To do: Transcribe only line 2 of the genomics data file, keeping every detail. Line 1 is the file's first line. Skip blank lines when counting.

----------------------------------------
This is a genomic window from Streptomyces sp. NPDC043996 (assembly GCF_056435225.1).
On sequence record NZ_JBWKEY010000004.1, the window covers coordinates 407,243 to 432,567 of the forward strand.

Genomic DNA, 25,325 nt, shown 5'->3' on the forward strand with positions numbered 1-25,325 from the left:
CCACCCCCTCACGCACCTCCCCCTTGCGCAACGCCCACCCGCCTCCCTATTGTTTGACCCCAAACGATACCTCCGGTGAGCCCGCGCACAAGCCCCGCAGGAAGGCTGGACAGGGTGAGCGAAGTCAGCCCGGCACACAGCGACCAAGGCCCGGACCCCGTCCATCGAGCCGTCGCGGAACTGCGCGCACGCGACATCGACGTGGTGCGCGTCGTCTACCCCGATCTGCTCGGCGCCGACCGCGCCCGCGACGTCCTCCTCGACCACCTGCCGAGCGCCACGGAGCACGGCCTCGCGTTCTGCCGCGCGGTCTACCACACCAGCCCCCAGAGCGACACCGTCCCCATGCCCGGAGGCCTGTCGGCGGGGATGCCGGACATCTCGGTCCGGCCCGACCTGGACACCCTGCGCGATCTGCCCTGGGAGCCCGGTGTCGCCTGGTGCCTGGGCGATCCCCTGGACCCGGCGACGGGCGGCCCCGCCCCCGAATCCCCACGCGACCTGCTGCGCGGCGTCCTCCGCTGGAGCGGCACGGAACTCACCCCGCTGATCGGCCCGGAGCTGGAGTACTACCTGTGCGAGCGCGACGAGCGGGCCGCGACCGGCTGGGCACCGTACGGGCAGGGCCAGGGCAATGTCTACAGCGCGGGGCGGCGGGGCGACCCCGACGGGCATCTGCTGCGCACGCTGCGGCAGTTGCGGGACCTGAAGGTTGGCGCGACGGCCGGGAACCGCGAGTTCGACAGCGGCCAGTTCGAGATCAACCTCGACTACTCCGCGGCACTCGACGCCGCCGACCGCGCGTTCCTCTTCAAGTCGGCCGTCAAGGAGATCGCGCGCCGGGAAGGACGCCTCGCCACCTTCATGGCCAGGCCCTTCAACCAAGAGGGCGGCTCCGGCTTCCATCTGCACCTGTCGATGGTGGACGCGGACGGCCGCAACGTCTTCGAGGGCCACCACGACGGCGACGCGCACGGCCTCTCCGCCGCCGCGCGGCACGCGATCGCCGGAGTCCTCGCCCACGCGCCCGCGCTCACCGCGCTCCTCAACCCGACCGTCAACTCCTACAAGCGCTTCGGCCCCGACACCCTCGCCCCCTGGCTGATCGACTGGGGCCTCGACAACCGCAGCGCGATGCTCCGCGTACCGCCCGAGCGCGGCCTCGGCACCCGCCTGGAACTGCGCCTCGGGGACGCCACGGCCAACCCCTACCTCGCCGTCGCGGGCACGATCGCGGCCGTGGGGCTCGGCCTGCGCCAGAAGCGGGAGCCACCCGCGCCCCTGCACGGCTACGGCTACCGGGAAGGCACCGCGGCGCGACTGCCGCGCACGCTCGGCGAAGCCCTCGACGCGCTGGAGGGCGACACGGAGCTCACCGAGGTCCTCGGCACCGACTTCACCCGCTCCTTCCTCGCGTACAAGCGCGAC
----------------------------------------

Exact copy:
On sequence record NZ_JBWKEY010000004.1, the window covers coordinates 407,243 to 432,567 of the forward strand.